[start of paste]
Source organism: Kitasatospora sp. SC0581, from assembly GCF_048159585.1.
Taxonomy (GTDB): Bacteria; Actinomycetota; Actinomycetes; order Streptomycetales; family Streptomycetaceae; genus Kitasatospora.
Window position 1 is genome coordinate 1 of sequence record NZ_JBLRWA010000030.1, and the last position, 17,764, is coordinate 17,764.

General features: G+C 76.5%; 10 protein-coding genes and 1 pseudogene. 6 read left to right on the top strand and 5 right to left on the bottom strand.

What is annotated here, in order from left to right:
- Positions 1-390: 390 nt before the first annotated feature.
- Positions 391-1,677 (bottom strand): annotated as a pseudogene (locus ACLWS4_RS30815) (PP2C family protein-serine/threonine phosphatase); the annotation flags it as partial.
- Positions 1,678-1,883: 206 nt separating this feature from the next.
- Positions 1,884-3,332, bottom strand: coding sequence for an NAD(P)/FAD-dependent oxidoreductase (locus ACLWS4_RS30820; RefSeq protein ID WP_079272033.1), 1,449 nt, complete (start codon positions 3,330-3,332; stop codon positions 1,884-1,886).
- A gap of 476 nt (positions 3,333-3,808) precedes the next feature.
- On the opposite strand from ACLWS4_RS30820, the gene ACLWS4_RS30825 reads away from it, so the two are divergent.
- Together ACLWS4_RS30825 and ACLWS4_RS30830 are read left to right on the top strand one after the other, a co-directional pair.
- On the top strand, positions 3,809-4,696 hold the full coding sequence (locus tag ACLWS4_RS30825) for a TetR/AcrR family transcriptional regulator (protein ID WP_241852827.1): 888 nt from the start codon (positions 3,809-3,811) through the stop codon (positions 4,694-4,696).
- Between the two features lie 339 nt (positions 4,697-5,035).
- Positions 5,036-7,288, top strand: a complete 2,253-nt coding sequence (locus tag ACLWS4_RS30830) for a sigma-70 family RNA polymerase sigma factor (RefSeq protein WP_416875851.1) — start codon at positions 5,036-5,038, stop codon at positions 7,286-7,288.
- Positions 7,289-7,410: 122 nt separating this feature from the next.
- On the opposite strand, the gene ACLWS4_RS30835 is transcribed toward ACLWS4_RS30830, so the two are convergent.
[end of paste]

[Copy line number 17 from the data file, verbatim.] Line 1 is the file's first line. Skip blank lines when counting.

- On the opposite strand, the gene ACLWS4_RS30835 is transcribed toward ACLWS4_RS30830, so the two are convergent.